The BBC’s faux reality show, Almost Royal, follows the lives of British aristocrat siblings, Poppy and Georgie Carlton as they tour the United States with their father’s ashes in tow. After their father’s untimely demise from a shooting accident, this brother-sister duo travel across the Atlantic to tour the country that their father loved in accordance with his dying wish. While Georgie strives to become manlier and learn about American culture, Poppy hopes to break into an acting or singing career—whichever involves the least work while still allowing her to be a “business woman.”
Naturally, these not-so-hardworking siblings need a personal assistant. As expected, their interview style leaves much to be desired. For instance, they ask each applicant to tell them a bedtime story about “how a hobo saved Spain” and “the ghost of Jesus.” While several applicants attempted these ridiculous exercises (and one even claimed to actually be Jesus), one flatly refused and openly remarked about how offensive their questions were. Clearly (faux) royal blood does not equate to good business sense.
Rather than asking applicants to tell offensive bedtime stories, wise employers would be well advised to follow these general tips:
- Prepare for the interview by reviewing the job description and application form;
- Avoid questions that may run afoul of the ADA, ADEA, Title VII, and applicable local law;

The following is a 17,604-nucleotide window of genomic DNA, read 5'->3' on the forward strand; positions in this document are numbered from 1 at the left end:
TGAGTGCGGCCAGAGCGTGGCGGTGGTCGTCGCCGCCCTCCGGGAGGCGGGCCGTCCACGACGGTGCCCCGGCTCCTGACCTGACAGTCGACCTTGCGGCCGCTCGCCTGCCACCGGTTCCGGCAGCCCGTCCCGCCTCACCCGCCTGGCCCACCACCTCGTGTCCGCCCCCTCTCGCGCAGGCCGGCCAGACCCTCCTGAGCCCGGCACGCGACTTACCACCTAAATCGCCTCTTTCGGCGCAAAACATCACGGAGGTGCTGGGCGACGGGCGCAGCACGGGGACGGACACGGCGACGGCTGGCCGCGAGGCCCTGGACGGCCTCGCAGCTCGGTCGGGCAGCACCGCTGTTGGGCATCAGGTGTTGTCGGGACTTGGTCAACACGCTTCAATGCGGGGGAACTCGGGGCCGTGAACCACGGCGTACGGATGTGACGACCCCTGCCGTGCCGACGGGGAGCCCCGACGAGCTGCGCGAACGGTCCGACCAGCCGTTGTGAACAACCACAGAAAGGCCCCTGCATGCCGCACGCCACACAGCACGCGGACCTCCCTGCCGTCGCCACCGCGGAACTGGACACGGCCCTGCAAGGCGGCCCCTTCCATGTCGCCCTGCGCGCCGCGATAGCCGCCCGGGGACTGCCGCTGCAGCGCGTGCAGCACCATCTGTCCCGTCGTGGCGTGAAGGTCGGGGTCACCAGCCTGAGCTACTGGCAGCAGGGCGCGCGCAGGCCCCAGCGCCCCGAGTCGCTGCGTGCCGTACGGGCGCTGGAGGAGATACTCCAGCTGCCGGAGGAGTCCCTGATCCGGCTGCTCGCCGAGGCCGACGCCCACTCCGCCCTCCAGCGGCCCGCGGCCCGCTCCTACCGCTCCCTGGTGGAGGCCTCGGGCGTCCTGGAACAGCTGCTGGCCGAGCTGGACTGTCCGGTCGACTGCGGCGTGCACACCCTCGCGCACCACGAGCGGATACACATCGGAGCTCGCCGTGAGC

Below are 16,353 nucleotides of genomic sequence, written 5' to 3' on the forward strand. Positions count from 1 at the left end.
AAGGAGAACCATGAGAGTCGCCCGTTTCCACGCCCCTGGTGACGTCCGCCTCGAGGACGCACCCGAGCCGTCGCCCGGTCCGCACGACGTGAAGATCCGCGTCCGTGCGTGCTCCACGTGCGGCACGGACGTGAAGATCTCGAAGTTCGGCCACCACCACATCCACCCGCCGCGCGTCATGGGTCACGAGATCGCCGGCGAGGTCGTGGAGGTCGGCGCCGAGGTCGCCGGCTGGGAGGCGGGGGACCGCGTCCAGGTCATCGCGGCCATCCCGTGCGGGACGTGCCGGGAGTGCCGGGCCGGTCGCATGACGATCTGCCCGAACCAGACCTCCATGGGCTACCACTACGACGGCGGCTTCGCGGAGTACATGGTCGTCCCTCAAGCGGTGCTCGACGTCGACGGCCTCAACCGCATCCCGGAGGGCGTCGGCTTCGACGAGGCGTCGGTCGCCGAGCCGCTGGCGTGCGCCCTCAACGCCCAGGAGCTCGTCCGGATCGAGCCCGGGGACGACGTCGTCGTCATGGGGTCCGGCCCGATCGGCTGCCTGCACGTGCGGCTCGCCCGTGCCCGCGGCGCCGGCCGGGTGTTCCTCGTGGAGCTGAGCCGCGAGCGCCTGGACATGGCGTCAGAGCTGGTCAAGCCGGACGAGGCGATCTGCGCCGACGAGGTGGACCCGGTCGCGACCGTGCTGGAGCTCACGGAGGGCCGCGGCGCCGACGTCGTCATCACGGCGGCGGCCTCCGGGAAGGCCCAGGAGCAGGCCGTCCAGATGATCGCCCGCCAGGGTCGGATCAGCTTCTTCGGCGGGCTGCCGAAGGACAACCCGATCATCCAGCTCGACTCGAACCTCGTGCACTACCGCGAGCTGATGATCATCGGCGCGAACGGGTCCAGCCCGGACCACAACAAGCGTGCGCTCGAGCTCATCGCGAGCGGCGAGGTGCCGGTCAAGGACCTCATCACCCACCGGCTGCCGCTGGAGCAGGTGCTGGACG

- Keep in mind that employers are required to provide reasonable accommodations to applicants with disabilities;
- Avoid questions regarding union membership, union activity, or feelings about unions in general; and
- Avoid making statements about job security or continued employment, which may be interpreted as contracts of employment.
Thankfully, Poppy and Georgie ultimately decided that they did not actually need a personal assistant—which could have made for some interesting blog fodder. As our semi-royal duo continue their travels across the United States in hopes of understanding the Tea Party movement (and why there was no tea served at the meeting), America’s fascination with coffee, and that “traitor” Paul Revere, their shenanigans will no doubt continue to make us laugh and cringe. Until next time, God Save the Queen!
Kristin Starnes Gray, of FordHarrison, represents management in labor and employment matters in the courts, in arbitration, and before government agencies, including the EEOC, the U.S. Department of Labor, the South Carolina Department of Labor, the South Carolina Human Affairs Commission, and other agencies at the federal, state and local level. She concentrates her practice on representing management in matters related to employment issues including discrimination, harassment, and retaliation claims under Title VII, the ADA, the ADEA, and state law. Kristin also assists management with issues related to HIPAA compliance, employment policies, handbooks, the FMLA, contracts, separation agreements, wage and hour, and other workplace matters. Find her on LinkedIn here.